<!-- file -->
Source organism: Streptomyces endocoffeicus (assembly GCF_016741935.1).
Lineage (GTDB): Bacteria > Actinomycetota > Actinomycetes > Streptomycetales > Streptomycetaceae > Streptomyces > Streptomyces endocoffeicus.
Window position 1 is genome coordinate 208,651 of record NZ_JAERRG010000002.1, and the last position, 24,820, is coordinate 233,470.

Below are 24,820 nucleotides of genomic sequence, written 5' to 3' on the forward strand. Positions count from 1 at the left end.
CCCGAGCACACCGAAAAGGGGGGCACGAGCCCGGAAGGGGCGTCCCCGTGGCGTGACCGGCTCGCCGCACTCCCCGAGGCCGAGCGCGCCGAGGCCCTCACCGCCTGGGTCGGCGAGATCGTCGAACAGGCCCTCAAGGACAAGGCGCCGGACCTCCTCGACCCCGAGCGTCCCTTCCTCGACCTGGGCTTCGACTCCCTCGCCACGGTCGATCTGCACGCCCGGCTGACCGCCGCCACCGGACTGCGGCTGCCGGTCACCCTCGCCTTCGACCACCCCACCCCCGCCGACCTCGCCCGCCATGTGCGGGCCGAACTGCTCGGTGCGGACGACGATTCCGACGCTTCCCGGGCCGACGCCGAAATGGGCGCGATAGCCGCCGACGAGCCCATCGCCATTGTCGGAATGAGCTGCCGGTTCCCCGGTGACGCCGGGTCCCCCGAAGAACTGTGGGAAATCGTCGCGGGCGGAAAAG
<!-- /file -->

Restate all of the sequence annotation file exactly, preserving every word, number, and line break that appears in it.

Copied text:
Source organism: Streptomyces endocoffeicus (assembly GCF_016741935.1).
Lineage (GTDB): Bacteria > Actinomycetota > Actinomycetes > Streptomycetales > Streptomycetaceae > Streptomyces > Streptomyces endocoffeicus.
Window position 1 is genome coordinate 208,651 of record NZ_JAERRG010000002.1, and the last position, 24,820, is coordinate 233,470.

Below are 24,820 nucleotides of genomic sequence, written 5' to 3' on the forward strand. Positions count from 1 at the left end.
CCCGAGCACACCGAAAAGGGGGGCACGAGCCCGGAAGGGGCGTCCCCGTGGCGTGACCGGCTCGCCGCACTCCCCGAGGCCGAGCGCGCCGAGGCCCTCACCGCCTGGGTCGGCGAGATCGTCGAACAGGCCCTCAAGGACAAGGCGCCGGACCTCCTCGACCCCGAGCGTCCCTTCCTCGACCTGGGCTTCGACTCCCTCGCCACGGTCGATCTGCACGCCCGGCTGACCGCCGCCACCGGACTGCGGCTGCCGGTCACCCTCGCCTTCGACCACCCCACCCCCGCCGACCTCGCCCGCCATGTGCGGGCCGAACTGCTCGGTGCGGACGACGATTCCGACGCTTCCCGGGCCGACGCCGAAATGGGCGCGATAGCCGCCGACGAGCCCATCGCCATTGTCGGAATGAGCTGCCGGTTCCCCGGTGACGCCGGGTCCCCCGAAGAACTGTGGGAAATCGTCGCGGGCGGAAAAG